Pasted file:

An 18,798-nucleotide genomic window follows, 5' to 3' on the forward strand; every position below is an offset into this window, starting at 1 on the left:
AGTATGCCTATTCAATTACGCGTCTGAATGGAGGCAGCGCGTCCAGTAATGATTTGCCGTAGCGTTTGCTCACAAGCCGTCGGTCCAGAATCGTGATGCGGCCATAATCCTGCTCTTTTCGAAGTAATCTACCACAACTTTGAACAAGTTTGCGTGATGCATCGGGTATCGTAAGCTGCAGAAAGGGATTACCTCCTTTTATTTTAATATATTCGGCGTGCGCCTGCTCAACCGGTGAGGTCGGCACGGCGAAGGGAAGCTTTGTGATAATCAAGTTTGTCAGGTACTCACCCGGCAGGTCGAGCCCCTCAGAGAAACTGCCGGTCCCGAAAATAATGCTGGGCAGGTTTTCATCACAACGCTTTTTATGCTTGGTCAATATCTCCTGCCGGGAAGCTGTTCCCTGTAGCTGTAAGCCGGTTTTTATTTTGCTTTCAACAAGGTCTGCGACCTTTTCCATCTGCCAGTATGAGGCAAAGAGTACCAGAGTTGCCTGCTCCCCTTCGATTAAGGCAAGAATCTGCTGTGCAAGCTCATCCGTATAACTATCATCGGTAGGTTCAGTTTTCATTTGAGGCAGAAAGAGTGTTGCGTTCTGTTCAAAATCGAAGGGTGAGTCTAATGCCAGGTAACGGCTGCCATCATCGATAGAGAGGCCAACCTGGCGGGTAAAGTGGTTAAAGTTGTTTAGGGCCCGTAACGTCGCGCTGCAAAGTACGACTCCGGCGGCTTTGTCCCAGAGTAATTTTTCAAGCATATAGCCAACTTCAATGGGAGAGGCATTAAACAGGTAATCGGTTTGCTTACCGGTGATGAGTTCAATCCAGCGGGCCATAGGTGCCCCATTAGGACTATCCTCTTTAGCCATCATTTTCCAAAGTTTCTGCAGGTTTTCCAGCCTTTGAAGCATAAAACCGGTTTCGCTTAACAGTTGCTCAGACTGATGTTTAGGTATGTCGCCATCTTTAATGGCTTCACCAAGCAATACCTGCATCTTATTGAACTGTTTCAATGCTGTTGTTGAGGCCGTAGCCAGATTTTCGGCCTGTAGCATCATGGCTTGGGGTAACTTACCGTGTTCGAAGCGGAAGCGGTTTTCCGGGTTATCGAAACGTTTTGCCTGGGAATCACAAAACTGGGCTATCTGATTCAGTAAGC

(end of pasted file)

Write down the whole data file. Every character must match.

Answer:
An 18,798-nucleotide genomic window follows, 5' to 3' on the forward strand; every position below is an offset into this window, starting at 1 on the left:
AGTATGCCTATTCAATTACGCGTCTGAATGGAGGCAGCGCGTCCAGTAATGATTTGCCGTAGCGTTTGCTCACAAGCCGTCGGTCCAGAATCGTGATGCGGCCATAATCCTGCTCTTTTCGAAGTAATCTACCACAACTTTGAACAAGTTTGCGTGATGCATCGGGTATCGTAAGCTGCAGAAAGGGATTACCTCCTTTTATTTTAATATATTCGGCGTGCGCCTGCTCAACCGGTGAGGTCGGCACGGCGAAGGGAAGCTTTGTGATAATCAAGTTTGTCAGGTACTCACCCGGCAGGTCGAGCCCCTCAGAGAAACTGCCGGTCCCGAAAATAATGCTGGGCAGGTTTTCATCACAACGCTTTTTATGCTTGGTCAATATCTCCTGCCGGGAAGCTGTTCCCTGTAGCTGTAAGCCGGTTTTTATTTTGCTTTCAACAAGGTCTGCGACCTTTTCCATCTGCCAGTATGAGGCAAAGAGTACCAGAGTTGCCTGCTCCCCTTCGATTAAGGCAAGAATCTGCTGTGCAAGCTCATCCGTATAACTATCATCGGTAGGTTCAGTTTTCATTTGAGGCAGAAAGAGTGTTGCGTTCTGTTCAAAATCGAAGGGTGAGTCTAATGCCAGGTAACGGCTGCCATCATCGATAGAGAGGCCAACCTGGCGGGTAAAGTGGTTAAAGTTGTTTAGGGCCCGTAACGTCGCGCTGCAAAGTACGACTCCGGCGGCTTTGTCCCAGAGTAATTTTTCAAGCATATAGCCAACTTCAATGGGAGAGGCATTAAACAGGTAATCGGTTTGCTTACCGGTGATGAGTTCAATCCAGCGGGCCATAGGTGCCCCATTAGGACTATCCTCTTTAGCCATCATTTTCCAAAGTTTCTGCAGGTTTTCCAGCCTTTGAAGCATAAAACCGGTTTCGCTTAACAGTTGCTCAGACTGATGTTTAGGTATGTCGCCATCTTTAATGGCTTCACCAAGCAATACCTGCATCTTATTGAACTGTTTCAATGCTGTTGTTGAGGCCGTAGCCAGATTTTCGGCCTGTAGCATCATGGCTTGGGGTAACTTACCGTGTTCGAAGCGGAAGCGGTTTTCCGGGTTATCGAAACGTTTTGCCTGGGAATCACAAAACTGGGCTATCTGATTCAGTAAGC